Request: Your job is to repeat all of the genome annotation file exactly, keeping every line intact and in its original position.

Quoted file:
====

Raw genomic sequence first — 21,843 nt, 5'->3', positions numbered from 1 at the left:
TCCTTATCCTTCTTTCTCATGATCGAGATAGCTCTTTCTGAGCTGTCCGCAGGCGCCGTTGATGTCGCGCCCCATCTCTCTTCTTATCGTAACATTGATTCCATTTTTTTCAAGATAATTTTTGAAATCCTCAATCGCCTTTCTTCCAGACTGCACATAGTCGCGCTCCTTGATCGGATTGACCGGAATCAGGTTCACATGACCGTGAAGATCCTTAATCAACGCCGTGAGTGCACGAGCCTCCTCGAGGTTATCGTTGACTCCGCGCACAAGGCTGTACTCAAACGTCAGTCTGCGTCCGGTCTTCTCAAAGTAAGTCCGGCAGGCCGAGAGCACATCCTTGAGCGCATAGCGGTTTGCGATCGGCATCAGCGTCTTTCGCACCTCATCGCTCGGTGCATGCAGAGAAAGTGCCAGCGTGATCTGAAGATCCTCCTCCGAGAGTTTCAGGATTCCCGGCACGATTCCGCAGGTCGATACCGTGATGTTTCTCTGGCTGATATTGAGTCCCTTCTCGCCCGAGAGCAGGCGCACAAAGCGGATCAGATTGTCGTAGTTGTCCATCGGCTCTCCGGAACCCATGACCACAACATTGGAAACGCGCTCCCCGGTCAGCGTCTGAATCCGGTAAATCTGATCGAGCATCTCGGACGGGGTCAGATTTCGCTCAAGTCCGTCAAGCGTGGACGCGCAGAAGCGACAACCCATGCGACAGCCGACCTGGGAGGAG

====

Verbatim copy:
Raw genomic sequence first — 21,843 nt, 5'->3', positions numbered from 1 at the left:
TCCTTATCCTTCTTTCTCATGATCGAGATAGCTCTTTCTGAGCTGTCCGCAGGCGCCGTTGATGTCGCGCCCCATCTCTCTTCTTATCGTAACATTGATTCCATTTTTTTCAAGATAATTTTTGAAATCCTCAATCGCCTTTCTTCCAGACTGCACATAGTCGCGCTCCTTGATCGGATTGACCGGAATCAGGTTCACATGACCGTGAAGATCCTTAATCAACGCCGTGAGTGCACGAGCCTCCTCGAGGTTATCGTTGACTCCGCGCACAAGGCTGTACTCAAACGTCAGTCTGCGTCCGGTCTTCTCAAAGTAAGTCCGGCAGGCCGAGAGCACATCCTTGAGCGCATAGCGGTTTGCGATCGGCATCAGCGTCTTTCGCACCTCATCGCTCGGTGCATGCAGAGAAAGTGCCAGCGTGATCTGAAGATCCTCCTCCGAGAGTTTCAGGATTCCCGGCACGATTCCGCAGGTCGATACCGTGATGTTTCTCTGGCTGATATTGAGTCCCTTCTCGCCCGAGAGCAGGCGCACAAAGCGGATCAGATTGTCGTAGTTGTCCATCGGCTCTCCGGAACCCATGACCACAACATTGGAAACGCGCTCCCCGGTCAGCGTCTGAATCCGGTAAATCTGATCGAGCATCTCGGACGGGGTCAGATTTCGCTCAAGTCCGTCAAGCGTGGACGCGCAGAAGCGACAACCCATGCGACAGCCGACCTGGGAGGAG